THREE ESSAYS ON THE MEANING OF LIFE
You cannot swim for new horizons until you have the courage to lose sight of the shore.
- William Faulkner
Many in the West find themselves swimming in a sea of meaninglessness.
Some are enjoying the swim – free of the strictures of religion and notions of Divine judgement and eternal punishment; free of belief in Absolute right and wrong; riding relativist “t” truths on waves of materialism – observably having the time of their short lives.
However too many, equally observably, are not going so swimmingly – but find themselves floundering – evidenced by the West’s endemic drug and alcohol problems, and our high suicide rate. According to World Health Organisation figures of 2016, Europe, which includes Russia for WHO purposes, is the most suicidal region in the world at 15.4 per 100,000 (the Eastern Mediterranean being the lowest at 3.9 per 100,000). In most Western countries the suicide rate is higher than the road toll.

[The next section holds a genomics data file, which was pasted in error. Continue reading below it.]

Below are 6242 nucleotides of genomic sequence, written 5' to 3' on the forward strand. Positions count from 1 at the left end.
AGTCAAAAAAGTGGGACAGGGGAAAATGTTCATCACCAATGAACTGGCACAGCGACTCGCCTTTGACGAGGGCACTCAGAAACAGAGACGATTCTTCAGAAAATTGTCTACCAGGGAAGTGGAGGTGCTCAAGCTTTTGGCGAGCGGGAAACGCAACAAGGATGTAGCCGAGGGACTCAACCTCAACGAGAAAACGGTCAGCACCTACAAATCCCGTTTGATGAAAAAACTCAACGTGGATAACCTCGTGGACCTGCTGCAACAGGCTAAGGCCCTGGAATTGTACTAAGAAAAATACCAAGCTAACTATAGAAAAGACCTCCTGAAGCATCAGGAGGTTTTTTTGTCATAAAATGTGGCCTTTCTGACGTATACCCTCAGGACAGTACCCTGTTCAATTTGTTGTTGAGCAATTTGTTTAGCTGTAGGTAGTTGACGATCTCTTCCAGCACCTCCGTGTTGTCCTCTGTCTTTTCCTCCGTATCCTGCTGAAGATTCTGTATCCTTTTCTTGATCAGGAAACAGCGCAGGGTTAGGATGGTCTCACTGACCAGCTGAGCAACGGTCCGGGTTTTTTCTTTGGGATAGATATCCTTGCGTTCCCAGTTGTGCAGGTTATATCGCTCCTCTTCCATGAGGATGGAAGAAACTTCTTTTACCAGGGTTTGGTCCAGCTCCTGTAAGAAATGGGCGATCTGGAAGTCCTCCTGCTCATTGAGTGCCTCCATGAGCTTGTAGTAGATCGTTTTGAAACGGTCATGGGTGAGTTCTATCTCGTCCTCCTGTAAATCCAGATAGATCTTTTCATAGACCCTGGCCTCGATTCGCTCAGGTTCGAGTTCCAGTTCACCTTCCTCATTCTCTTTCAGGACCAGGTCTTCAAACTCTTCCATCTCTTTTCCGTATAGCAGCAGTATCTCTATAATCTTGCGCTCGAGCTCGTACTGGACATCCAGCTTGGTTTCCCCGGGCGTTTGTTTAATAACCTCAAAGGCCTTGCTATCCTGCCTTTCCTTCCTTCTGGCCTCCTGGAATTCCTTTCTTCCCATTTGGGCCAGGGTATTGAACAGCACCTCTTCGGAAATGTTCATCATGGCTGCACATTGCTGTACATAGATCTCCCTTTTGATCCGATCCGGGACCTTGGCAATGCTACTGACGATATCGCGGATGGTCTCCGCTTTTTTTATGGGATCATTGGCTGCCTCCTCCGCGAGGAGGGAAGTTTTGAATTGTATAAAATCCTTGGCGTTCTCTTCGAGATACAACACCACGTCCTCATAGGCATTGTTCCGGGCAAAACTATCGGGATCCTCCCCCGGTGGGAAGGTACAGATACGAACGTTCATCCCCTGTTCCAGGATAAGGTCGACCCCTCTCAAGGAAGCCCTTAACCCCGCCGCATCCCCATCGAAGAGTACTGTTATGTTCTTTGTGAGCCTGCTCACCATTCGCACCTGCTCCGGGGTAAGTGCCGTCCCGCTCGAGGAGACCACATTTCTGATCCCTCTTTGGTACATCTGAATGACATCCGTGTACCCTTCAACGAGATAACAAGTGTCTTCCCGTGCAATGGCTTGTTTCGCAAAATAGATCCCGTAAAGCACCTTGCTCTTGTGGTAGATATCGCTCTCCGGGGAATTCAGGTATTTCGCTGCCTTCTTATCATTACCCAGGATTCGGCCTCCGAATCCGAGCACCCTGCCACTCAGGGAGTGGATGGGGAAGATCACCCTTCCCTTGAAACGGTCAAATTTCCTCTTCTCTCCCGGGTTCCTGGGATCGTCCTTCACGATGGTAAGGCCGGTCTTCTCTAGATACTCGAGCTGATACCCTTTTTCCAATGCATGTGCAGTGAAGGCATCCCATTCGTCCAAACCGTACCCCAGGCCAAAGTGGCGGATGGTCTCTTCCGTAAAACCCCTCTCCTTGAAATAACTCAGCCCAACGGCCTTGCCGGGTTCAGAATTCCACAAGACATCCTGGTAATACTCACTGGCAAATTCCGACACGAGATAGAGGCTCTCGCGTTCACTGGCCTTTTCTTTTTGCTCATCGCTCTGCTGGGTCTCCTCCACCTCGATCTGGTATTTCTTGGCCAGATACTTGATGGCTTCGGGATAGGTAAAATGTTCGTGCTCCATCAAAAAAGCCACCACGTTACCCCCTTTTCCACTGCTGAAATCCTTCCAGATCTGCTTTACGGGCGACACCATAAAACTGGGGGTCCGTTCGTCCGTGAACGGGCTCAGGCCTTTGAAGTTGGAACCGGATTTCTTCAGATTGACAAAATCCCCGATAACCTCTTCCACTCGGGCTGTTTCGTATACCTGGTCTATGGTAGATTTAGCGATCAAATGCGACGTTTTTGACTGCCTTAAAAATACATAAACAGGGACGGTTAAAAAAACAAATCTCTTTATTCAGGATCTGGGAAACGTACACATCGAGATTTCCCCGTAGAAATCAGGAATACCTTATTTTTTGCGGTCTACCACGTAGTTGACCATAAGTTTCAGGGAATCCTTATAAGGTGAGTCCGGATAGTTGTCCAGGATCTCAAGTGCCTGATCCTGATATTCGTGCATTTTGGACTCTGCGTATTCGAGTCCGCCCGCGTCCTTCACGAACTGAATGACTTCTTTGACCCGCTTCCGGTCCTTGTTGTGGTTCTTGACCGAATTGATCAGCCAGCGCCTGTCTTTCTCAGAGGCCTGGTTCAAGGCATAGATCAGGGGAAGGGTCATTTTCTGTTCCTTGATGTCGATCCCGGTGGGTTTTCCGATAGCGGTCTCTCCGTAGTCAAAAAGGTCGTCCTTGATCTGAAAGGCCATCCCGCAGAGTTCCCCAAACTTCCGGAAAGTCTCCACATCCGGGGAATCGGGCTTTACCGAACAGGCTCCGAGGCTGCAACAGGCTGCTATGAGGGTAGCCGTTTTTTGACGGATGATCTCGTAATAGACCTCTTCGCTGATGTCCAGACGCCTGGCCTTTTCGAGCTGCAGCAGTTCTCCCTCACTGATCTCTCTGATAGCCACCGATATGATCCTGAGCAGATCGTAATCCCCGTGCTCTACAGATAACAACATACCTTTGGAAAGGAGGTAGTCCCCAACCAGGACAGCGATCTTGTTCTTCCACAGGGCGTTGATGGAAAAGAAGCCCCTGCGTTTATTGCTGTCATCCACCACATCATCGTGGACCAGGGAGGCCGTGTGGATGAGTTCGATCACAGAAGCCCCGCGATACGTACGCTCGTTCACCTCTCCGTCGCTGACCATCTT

So many drown because, when they find themselves floundering, they also find their sea of meaninglessness is bound by two hostile shores – neither offering any safe landing from their predicament. These are the shores of two opposing lands, one hosting the House of God, the other the House of Disbelief – the first House is “hostile” to life having any credible meaning because it is home to an incredible, human “g” god (the male, brutal, Abrahamic god of the ancient Hebrews) and home to an equally incredible meaning and purpose of life (a once-only test for an eternity in either heaven or hell) – the second House is “hostile” to any credible meaning and purpose to life because it denies both outright (and the existence of any God or of any Agency higher than chance).
Before too many more of us drown in our steadily deepening sea of meaninglessness, perhaps it is time to take the challenge expressed in Faulkner’s above quote – and muster the courage necessary to “swim for new horizons” – beyond sight of our present hopeless shores?
This work of three essays and a conclusion will attempt just that. The first essay examines the House of God and the second examines the House of Disbelief – for any “T” Truths that they may have – then the third essay will attempt to swim beyond sight of their shores for new horizons to explore.
Those who feel they are close to drowning should skip the essays and paddle straight to the conclusion, wherein they may find some hope? If unconvinced, then they are sentenced to read the essays which contain arguments from evidence for that conclusion.